Finding climate policy for the agricultural sector

Photo: Josie / Fotolia

A trading system for agricultural greenhouse gas emissions results in less leakage than emission caps or a tax on livestock, according to a new report by the EU’s Joint Research Centre (JRC). But the practical difficulties of trading with emissions from diffuse sources such as livestock and arable land are not even mentioned.

Sector-specific policy is an important instrument to achieve overall climate targets and there is a great need for studies that examine different possible ways to cut greenhouse gas (GHG) emissions from the agricultural sector. The report “Agricultural GHG emissions in the EU: an exploratory economic assessment of mitigation policy options”, examines four main theoretical approaches to new policy for 20 per cent emission cuts by 2020. 

Four different approaches are investigated:

  • Two of the approaches are based on the adoption of emission caps. In one case reductions are equally shared by all countries
  • and in another case emission reductions are shared according to the principles of the EU’s Effort Sharing Decision (ESD).
  • The third approach is to introduce a trading system for agricultural greenhouse gas emissions in the EU,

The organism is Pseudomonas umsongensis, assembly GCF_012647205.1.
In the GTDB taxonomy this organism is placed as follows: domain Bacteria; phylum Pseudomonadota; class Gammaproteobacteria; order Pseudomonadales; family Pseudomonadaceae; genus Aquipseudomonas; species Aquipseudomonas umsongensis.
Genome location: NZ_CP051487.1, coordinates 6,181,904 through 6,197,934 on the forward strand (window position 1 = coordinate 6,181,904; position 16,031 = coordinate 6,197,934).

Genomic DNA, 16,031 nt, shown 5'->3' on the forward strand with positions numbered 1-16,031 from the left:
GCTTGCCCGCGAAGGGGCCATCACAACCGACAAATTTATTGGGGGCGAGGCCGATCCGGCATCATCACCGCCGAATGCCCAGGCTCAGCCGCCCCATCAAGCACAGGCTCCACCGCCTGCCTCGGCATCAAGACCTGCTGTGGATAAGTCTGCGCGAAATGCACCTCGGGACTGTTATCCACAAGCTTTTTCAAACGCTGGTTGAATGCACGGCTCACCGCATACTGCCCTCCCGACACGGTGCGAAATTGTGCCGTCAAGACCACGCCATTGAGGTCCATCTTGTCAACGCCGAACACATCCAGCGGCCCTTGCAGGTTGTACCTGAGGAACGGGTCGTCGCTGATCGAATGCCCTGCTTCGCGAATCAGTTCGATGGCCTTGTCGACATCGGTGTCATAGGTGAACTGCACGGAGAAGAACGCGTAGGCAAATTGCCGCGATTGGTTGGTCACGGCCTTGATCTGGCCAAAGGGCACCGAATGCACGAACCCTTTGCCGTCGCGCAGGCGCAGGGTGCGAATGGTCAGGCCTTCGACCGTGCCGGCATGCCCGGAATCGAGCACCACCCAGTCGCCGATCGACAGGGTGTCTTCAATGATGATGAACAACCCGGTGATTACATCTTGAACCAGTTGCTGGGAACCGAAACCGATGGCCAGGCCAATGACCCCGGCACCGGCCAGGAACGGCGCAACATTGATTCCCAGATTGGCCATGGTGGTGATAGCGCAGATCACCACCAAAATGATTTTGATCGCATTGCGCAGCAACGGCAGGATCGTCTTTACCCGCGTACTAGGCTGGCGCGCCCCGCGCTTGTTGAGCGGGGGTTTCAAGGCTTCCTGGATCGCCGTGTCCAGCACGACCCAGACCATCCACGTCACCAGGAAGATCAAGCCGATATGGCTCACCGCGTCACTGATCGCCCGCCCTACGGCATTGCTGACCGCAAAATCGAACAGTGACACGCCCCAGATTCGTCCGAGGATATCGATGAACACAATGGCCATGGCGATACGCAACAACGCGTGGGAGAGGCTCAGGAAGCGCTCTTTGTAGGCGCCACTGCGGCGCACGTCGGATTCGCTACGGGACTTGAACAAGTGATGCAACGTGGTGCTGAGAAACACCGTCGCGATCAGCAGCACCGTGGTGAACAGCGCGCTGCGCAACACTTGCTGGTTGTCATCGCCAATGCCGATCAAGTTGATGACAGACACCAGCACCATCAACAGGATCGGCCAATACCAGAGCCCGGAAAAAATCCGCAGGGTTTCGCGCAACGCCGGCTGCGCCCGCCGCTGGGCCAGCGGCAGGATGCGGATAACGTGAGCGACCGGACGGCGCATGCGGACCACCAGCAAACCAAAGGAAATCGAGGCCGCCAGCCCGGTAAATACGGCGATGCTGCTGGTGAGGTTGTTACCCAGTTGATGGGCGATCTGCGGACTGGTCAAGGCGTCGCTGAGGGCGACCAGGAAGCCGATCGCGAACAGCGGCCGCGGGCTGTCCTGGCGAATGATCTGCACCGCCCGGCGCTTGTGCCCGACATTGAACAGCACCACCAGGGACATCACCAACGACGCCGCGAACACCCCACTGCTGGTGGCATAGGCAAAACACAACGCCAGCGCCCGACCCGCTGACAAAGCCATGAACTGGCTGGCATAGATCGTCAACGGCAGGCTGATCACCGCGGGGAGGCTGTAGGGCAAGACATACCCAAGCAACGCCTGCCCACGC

• and the fourth approach is the introduction of a tax on livestock.

In the baseline scenario, which includes existing and already approved legislation, agricultural GHG emissions come down by 3 per cent by 2020. The primary reason for this reduction is that the ongoing transition from coupled payments for beef production to decoupled payments leads to a lower number of cattle and thus lower emissions of methane.

Further reductions in the number of livestock are to be expected under all four approaches. The number of beef cattle is estimated to decrease by almost 30 per cent with the introduction of emissions caps or a trading system and by almost 40 per cent with the introduction of a livestock tax. Beef production, however, would only decrease by 10–12 per cent in the first three cases and by 16 per cent in the latter. With emissions caps or a trading system cereal production would drop by about 10 per cent.

One of the more profitable measures, it turns out is to let histosols (soils with a high organic content) lay fallow. Such soils are found primarily in northern countries, like Finland, Sweden, Ireland and the UK. Relatively big GHG reductions are also achieved by reductions in the application of mineral fertiliser as well as by manure management and application.